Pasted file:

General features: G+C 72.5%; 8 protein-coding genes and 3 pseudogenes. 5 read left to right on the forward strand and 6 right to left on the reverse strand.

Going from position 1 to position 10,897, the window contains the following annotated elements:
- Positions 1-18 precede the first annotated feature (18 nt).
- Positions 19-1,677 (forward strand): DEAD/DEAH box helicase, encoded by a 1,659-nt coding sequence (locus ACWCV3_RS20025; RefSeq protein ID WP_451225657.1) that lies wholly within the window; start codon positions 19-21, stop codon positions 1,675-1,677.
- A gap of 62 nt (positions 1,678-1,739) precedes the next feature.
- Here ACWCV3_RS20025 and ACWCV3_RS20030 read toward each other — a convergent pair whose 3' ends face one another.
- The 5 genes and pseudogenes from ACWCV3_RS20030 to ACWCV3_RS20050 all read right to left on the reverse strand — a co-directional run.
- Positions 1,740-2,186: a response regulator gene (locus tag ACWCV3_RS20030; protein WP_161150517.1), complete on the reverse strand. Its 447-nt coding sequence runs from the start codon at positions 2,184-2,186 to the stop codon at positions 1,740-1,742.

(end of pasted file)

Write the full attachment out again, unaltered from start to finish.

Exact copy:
General features: G+C 72.5%; 8 protein-coding genes and 3 pseudogenes. 5 read left to right on the forward strand and 6 right to left on the reverse strand.

Going from position 1 to position 10,897, the window contains the following annotated elements:
- Positions 1-18 precede the first annotated feature (18 nt).
- Positions 19-1,677 (forward strand): DEAD/DEAH box helicase, encoded by a 1,659-nt coding sequence (locus ACWCV3_RS20025; RefSeq protein ID WP_451225657.1) that lies wholly within the window; start codon positions 19-21, stop codon positions 1,675-1,677.
- A gap of 62 nt (positions 1,678-1,739) precedes the next feature.
- Here ACWCV3_RS20025 and ACWCV3_RS20030 read toward each other — a convergent pair whose 3' ends face one another.
- The 5 genes and pseudogenes from ACWCV3_RS20030 to ACWCV3_RS20050 all read right to left on the reverse strand — a co-directional run.
- Positions 1,740-2,186: a response regulator gene (locus tag ACWCV3_RS20030; protein WP_161150517.1), complete on the reverse strand. Its 447-nt coding sequence runs from the start codon at positions 2,184-2,186 to the stop codon at positions 1,740-1,742.